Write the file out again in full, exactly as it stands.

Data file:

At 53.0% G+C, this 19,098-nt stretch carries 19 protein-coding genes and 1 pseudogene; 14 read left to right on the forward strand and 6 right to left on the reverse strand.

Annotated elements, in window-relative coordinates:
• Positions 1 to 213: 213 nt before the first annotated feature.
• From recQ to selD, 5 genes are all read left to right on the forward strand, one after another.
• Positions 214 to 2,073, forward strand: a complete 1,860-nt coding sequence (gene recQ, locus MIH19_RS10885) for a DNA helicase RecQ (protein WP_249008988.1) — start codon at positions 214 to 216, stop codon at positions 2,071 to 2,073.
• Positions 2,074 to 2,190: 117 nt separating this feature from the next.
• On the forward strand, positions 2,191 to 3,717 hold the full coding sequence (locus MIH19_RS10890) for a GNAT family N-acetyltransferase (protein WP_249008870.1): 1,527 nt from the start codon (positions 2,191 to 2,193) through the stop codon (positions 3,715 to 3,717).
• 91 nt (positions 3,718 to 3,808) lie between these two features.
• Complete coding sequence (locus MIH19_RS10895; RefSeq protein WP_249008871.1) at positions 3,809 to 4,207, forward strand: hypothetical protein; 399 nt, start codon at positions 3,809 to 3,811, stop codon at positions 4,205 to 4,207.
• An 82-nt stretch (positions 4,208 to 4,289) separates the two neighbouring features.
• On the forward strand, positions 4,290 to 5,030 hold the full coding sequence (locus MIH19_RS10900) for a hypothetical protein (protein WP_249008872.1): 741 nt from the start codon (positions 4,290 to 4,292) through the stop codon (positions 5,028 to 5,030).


At 53.0% G+C, this 19,098-nt stretch carries 19 protein-coding genes and 1 pseudogene; 14 read left to right on the forward strand and 6 right to left on the reverse strand.

Annotated elements, in window-relative coordinates:
• Positions 1 to 213: 213 nt before the first annotated feature.
• From recQ to selD, 5 genes are all read left to right on the forward strand, one after another.
• Positions 214 to 2,073, forward strand: a complete 1,860-nt coding sequence (gene recQ, locus MIH19_RS10885) for a DNA helicase RecQ (protein WP_249008988.1) — start codon at positions 214 to 216, stop codon at positions 2,071 to 2,073.
• Positions 2,074 to 2,190: 117 nt separating this feature from the next.
• On the forward strand, positions 2,191 to 3,717 hold the full coding sequence (locus MIH19_RS10890) for a GNAT family N-acetyltransferase (protein WP_249008870.1): 1,527 nt from the start codon (positions 2,191 to 2,193) through the stop codon (positions 3,715 to 3,717).
• 91 nt (positions 3,718 to 3,808) lie between these two features.
• Complete coding sequence (locus MIH19_RS10895; RefSeq protein WP_249008871.1) at positions 3,809 to 4,207, forward strand: hypothetical protein; 399 nt, start codon at positions 3,809 to 3,811, stop codon at positions 4,205 to 4,207.
• An 82-nt stretch (positions 4,208 to 4,289) separates the two neighbouring features.
• On the forward strand, positions 4,290 to 5,030 hold the full coding sequence (locus MIH19_RS10900) for a hypothetical protein (protein WP_249008872.1): 741 nt from the start codon (positions 4,290 to 4,292) through the stop codon (positions 5,028 to 5,030).